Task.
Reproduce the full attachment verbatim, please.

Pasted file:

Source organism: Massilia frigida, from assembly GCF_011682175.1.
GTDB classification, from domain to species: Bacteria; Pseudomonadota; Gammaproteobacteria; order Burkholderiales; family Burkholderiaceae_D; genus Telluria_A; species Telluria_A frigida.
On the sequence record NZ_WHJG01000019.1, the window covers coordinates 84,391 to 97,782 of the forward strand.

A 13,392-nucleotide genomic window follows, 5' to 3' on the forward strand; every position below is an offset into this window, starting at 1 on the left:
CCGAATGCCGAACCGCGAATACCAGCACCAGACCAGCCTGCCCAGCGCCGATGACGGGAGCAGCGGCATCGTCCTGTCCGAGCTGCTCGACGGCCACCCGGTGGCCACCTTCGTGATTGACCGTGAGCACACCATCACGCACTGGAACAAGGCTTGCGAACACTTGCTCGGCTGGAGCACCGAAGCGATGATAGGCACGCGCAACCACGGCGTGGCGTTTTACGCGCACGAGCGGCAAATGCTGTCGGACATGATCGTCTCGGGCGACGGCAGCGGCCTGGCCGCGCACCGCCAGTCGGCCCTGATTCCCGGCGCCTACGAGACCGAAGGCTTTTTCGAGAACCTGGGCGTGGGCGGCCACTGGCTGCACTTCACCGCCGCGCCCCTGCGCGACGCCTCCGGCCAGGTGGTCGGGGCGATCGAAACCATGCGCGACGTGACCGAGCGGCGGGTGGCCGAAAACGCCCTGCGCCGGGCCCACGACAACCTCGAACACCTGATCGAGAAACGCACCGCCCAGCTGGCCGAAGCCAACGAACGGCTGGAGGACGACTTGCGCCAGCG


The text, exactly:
Source organism: Massilia frigida, from assembly GCF_011682175.1.
GTDB classification, from domain to species: Bacteria; Pseudomonadota; Gammaproteobacteria; order Burkholderiales; family Burkholderiaceae_D; genus Telluria_A; species Telluria_A frigida.
On the sequence record NZ_WHJG01000019.1, the window covers coordinates 84,391 to 97,782 of the forward strand.

A 13,392-nucleotide genomic window follows, 5' to 3' on the forward strand; every position below is an offset into this window, starting at 1 on the left:
CCGAATGCCGAACCGCGAATACCAGCACCAGACCAGCCTGCCCAGCGCCGATGACGGGAGCAGCGGCATCGTCCTGTCCGAGCTGCTCGACGGCCACCCGGTGGCCACCTTCGTGATTGACCGTGAGCACACCATCACGCACTGGAACAAGGCTTGCGAACACTTGCTCGGCTGGAGCACCGAAGCGATGATAGGCACGCGCAACCACGGCGTGGCGTTTTACGCGCACGAGCGGCAAATGCTGTCGGACATGATCGTCTCGGGCGACGGCAGCGGCCTGGCCGCGCACCGCCAGTCGGCCCTGATTCCCGGCGCCTACGAGACCGAAGGCTTTTTCGAGAACCTGGGCGTGGGCGGCCACTGGCTGCACTTCACCGCCGCGCCCCTGCGCGACGCCTCCGGCCAGGTGGTCGGGGCGATCGAAACCATGCGCGACGTGACCGAGCGGCGGGTGGCCGAAAACGCCCTGCGCCGGGCCCACGACAACCTCGAACACCTGATCGAGAAACGCACCGCCCAGCTGGCCGAAGCCAACGAACGGCTGGAGGACGACTTGCGCCAGCG